Guy Kawasaki (Almost) Says 3-D Graphs Are Evil
By Tim Wilson on in Data Visualization with No Comments
Guy Kawasaki posted Ten Questions with Garr Reynolds (author of Presentation Zen: Simple Ideas on Presentation Design and Delivery). Question number 10 (which, as it turns out, was not the last question, as, in an apparent nod to Douglas Adams, Kawasaki actually included 13 questions): “Why do you think 2-D graphs are better than 3-D graphs?”
Answer: 3D charts and graphs are very popular with consumers, but in almost every case it is preferable to use 2-D graphics to display 2-D data. Charts with 3-D depth and distortion usually make things harder to see, not easier. Some of the precision is lost. There is beauty in the simple display of the data itself, there is no need to decorate with distorted perspectives. If the graphic is just for showing the roughest of general trends, then there is nothing really wrong with a 3-D chart I suppose, but when you are trying to show a true visual representation of the data in the clearest way possible, a simple chart without 3-D adornment is usually better.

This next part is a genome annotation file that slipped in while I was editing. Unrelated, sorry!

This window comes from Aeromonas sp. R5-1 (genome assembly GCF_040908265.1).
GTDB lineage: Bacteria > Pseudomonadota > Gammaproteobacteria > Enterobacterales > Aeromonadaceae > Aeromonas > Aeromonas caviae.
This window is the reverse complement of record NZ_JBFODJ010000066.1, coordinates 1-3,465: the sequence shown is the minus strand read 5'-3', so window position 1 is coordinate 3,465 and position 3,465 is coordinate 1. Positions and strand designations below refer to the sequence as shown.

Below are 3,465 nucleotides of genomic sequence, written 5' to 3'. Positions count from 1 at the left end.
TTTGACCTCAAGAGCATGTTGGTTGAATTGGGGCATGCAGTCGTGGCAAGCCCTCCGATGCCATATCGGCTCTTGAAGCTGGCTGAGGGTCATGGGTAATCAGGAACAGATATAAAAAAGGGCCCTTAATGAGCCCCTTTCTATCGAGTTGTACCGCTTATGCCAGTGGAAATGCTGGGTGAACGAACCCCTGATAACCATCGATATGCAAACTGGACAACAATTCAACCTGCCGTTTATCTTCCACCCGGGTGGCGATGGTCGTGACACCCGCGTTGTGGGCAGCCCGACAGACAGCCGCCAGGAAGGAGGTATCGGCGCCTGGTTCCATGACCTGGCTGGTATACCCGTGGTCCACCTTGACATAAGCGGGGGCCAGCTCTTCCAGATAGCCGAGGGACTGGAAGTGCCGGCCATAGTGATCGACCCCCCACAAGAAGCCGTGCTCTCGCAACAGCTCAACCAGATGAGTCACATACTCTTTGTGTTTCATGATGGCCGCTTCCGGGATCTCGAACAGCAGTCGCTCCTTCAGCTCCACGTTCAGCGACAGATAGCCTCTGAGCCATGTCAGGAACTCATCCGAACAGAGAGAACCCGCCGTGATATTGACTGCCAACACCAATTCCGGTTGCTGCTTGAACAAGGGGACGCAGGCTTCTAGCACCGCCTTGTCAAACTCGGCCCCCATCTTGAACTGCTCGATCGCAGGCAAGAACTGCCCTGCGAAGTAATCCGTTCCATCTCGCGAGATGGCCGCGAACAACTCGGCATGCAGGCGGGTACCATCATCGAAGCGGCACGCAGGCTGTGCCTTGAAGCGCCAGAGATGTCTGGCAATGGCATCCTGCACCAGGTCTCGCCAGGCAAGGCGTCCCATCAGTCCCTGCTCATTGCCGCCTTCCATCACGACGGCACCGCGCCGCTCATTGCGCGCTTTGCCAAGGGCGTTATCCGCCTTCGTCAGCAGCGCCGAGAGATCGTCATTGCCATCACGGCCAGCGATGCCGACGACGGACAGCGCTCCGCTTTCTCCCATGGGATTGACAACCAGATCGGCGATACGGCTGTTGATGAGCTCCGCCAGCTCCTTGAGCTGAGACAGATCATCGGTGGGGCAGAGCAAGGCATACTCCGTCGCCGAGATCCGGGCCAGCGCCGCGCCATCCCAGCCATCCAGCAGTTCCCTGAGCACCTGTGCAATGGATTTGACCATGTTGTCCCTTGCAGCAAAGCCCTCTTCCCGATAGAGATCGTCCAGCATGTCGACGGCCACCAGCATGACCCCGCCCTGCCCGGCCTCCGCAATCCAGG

<sniffle>Pardon me while I wipe a tear from my eye.
It’s not just me!
The only issue I have is with Reynold’s supposition that 3-D charts are okay for showing the roughest of general trends. I’d call that the same as saying it’s okay to unload your shotgun at some quail with a friend (or at least a large donor) within range of the spray of pellets. It’s not okay. It’s just not. Unless you are super-duper qualified (meaning you make a good living as a professional graphic designer or artist), don’t do it!